Revealed: More than 16,000 police officers injured on the job in past eight years

By Ashleigh Yates

More than 16,000 police officers have been injured on the job in New Zealand in the past eight years.

Exclusive statistics released to Newshub under the Official Information Act show 440 officers have been hospitalised from injuries sustained at work in the past 10 years. The worst year was 2018, with 65 hospitalisations, and this year until June, there were 27.

Overall, 16,248 police officers have been injured at work from April 2013 until the end of June this year.

It comes as police ask for video from the public following an armed standoff in west Auckland on Monday that left a gunman dead and three officers in hospital. One officer has been discharged and another was due to be released on Tuesday. A third, who underwent surgery, is in a stable condition.

Police Association president Chris Cahill says "it shouldn't be like that".

"Officers shouldn't expect to be assaulted when they go to work, but at the moment the chances are you will be."

Police Minister Poto Williams says the injury statistics are "always really distressing".

"We want to make sure that our staff and teams, our police who go out there to keep us safe, can return home to their families safely every day too."

In Auckland, Mayor Phil Goff says the increased use of firearms is causing real concern. Many of the shootings are gang-related, and he, like the community, has zero tolerance.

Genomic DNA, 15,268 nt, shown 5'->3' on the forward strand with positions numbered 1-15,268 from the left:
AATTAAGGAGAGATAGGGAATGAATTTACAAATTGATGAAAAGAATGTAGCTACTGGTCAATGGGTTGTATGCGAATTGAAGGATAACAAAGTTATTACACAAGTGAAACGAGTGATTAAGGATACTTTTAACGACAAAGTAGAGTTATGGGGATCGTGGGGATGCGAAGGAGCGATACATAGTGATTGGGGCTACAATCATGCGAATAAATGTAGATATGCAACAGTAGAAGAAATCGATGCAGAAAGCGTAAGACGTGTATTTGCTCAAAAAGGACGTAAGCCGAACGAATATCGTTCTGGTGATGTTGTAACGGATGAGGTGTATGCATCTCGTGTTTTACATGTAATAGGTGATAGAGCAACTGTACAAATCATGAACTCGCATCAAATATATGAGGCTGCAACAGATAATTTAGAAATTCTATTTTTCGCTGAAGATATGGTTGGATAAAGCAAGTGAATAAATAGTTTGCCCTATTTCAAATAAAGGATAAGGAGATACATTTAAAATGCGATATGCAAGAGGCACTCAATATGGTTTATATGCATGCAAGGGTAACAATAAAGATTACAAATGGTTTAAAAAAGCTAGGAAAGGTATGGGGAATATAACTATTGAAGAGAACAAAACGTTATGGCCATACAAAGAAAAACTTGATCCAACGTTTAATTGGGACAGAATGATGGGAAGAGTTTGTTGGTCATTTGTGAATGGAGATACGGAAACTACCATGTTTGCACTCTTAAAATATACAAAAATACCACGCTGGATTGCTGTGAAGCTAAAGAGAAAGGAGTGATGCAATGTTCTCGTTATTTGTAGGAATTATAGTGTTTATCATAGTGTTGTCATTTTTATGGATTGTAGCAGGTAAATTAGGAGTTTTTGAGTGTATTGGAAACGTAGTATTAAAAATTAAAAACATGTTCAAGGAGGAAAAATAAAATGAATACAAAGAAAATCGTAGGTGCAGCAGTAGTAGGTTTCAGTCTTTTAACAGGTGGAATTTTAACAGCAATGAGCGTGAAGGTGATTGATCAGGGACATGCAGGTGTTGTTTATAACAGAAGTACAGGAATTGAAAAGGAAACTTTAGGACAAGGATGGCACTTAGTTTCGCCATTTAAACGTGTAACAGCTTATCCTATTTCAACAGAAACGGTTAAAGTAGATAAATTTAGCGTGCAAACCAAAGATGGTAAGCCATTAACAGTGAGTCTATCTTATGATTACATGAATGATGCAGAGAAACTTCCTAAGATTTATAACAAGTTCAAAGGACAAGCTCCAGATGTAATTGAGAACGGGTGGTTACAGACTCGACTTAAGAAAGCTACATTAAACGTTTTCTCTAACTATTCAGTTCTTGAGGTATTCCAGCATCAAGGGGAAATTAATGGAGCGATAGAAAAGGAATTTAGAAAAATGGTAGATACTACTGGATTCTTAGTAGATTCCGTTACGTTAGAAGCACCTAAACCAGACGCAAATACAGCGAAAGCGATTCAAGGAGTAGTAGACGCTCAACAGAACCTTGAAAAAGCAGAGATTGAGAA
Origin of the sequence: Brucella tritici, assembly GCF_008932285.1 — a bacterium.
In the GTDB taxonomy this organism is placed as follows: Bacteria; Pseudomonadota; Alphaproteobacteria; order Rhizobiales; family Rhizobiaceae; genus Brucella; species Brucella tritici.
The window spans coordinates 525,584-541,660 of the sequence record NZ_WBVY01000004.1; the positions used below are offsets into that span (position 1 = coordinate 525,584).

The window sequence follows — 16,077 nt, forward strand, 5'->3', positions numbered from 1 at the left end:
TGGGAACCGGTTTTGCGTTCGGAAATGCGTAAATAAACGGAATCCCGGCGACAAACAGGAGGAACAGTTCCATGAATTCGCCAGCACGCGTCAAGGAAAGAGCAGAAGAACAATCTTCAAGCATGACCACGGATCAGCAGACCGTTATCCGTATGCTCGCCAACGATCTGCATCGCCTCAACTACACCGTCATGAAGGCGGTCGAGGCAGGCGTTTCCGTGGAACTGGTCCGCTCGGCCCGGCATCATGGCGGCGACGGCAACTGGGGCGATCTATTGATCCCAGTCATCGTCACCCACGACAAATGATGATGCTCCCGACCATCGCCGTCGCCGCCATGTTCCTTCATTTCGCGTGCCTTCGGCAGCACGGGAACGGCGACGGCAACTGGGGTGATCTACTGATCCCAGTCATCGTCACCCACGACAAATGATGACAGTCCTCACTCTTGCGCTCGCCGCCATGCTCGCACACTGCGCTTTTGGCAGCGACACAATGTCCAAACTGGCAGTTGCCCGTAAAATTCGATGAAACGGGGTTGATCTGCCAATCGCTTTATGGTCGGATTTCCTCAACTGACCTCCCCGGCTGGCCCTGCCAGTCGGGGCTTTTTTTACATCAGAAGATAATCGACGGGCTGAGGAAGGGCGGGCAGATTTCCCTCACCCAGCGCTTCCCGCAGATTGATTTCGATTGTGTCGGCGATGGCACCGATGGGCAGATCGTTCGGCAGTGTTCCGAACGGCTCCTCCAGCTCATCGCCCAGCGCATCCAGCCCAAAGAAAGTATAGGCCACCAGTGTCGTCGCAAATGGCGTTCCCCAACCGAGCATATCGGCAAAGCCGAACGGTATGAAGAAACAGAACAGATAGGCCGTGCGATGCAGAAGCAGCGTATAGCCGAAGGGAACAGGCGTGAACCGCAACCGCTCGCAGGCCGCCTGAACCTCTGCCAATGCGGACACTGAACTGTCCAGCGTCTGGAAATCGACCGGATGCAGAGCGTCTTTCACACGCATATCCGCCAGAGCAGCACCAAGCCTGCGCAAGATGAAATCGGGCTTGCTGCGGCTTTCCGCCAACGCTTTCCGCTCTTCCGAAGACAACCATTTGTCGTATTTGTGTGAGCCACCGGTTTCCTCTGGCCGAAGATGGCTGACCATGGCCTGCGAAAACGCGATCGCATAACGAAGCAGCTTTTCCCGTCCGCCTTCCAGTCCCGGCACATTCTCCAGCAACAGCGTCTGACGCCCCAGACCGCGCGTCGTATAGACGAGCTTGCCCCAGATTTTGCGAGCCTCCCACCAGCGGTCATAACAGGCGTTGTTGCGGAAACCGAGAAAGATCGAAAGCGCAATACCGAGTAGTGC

Now, the Police Association is renewing calls for officers to be armed to stay safe.

"Unless we can turn the tide back on the supply of firearms to these criminals, unfortunately, that's what's going to have to happen. Officers have the right to have every tactical option available to them," Cahill says

But Williams isn't in favour of routinely arming police and "never will be".

"What I am in favour of is when situations are needed that we have the right staff deployed in the right way with the right resources," she says.

The minister says police are increasing firearms training and ensuring more staff are trained to armed offenders squad level. There's also more training for dog teams.

Meanwhile, police are appealing for any footage taken while Monday's standoff unfolded.

Neighbours are still reeling as police try to work out exactly what sparked the standoff.

"Everyone is quite close and we all had a chat yesterday and everyone is quite shocked that this has happened," says witness Elvin Ram.

Waitākere Councillor Shane Henderson says the temperature is "pretty high" in the community.

"This is just the latest of another incident that people are concerned and worried about."